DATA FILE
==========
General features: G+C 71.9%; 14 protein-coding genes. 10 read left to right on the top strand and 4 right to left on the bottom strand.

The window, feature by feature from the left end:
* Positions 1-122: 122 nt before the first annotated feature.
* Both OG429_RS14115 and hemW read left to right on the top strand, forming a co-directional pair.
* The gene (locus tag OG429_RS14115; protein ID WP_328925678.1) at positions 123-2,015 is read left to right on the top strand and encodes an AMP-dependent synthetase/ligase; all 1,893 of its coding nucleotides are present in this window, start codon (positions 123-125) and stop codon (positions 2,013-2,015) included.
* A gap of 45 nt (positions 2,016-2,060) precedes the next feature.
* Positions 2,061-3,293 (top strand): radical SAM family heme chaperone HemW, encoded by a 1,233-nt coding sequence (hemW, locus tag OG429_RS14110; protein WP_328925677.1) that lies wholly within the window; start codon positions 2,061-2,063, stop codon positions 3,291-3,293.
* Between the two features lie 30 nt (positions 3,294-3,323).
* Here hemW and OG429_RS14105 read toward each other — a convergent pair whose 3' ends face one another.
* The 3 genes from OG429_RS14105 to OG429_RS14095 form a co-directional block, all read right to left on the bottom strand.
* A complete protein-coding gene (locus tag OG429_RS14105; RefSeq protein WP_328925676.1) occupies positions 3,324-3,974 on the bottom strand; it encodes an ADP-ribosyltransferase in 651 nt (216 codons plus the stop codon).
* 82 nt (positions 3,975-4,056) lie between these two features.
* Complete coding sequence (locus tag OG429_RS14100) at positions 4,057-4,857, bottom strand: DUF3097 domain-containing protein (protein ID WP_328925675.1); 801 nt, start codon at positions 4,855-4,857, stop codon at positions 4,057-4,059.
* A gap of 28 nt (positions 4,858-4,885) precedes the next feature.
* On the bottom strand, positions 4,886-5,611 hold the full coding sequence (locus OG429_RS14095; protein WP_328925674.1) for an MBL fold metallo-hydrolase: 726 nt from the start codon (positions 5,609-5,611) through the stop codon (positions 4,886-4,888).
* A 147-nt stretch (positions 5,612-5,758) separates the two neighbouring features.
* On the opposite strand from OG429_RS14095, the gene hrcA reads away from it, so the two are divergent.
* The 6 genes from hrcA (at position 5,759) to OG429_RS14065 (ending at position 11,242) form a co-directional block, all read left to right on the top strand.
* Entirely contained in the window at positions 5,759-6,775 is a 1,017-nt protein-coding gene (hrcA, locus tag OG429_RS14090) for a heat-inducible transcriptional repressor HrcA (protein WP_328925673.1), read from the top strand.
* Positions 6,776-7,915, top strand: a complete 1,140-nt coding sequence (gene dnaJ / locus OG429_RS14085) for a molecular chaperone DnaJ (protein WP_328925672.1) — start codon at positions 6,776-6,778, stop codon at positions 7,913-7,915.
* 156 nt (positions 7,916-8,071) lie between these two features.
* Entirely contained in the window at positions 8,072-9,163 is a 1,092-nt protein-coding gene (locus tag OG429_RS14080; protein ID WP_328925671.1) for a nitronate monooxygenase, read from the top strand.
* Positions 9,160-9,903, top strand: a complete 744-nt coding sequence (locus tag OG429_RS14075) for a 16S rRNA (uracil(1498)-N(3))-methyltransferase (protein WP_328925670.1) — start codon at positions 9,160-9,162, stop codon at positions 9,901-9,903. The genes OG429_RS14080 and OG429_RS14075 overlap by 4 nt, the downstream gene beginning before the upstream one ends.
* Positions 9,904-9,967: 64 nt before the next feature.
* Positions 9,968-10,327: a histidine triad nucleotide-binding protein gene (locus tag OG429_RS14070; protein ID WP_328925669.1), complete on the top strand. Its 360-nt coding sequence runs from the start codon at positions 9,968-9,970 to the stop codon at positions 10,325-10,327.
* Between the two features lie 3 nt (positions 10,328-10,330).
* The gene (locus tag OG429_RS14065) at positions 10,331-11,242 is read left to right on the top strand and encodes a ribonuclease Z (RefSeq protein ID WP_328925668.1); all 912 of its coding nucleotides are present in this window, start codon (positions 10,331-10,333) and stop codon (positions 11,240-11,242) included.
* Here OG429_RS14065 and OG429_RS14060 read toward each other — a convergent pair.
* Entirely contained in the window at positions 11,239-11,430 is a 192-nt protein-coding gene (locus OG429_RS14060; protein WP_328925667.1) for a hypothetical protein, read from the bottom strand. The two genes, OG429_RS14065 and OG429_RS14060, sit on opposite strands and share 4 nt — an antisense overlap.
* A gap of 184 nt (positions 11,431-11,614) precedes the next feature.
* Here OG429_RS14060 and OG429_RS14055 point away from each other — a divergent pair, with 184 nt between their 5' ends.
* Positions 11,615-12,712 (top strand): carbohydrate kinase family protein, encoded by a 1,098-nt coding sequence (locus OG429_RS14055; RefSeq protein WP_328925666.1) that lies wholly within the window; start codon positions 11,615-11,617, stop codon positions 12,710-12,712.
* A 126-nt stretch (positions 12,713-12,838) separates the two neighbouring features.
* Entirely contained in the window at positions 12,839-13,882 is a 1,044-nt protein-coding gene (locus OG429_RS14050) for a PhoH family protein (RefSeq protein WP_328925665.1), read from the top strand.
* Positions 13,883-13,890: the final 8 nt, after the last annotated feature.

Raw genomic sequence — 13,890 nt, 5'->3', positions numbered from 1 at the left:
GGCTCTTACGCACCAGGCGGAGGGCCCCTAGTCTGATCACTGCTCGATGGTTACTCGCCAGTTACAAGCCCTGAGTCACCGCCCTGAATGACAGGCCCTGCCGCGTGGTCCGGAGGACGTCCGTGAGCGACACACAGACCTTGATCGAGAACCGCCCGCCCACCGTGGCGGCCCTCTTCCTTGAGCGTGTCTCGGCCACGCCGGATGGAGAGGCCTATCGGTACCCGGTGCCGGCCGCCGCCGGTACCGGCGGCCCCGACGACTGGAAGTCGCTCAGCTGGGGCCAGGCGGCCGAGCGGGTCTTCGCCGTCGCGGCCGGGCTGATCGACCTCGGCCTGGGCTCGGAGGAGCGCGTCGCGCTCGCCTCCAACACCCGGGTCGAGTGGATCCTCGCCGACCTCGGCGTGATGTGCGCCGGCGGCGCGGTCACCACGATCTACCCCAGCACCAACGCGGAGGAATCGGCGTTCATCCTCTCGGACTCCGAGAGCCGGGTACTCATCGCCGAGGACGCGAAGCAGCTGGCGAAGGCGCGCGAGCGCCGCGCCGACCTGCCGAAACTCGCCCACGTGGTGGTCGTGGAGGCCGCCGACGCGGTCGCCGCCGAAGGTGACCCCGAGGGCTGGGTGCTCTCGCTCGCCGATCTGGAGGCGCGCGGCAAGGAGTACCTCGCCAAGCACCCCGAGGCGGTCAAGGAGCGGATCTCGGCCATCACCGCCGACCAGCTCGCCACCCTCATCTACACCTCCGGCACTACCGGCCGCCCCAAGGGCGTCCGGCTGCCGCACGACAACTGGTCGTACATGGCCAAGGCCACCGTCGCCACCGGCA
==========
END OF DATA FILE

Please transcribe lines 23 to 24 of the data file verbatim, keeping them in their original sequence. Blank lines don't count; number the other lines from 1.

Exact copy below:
* Positions 9,160-9,903, top strand: a complete 744-nt coding sequence (locus tag OG429_RS14075) for a 16S rRNA (uracil(1498)-N(3))-methyltransferase (protein WP_328925670.1) — start codon at positions 9,160-9,162, stop codon at positions 9,901-9,903. The genes OG429_RS14080 and OG429_RS14075 overlap by 4 nt, the downstream gene beginning before the upstream one ends.
* Positions 9,904-9,967: 64 nt before the next feature.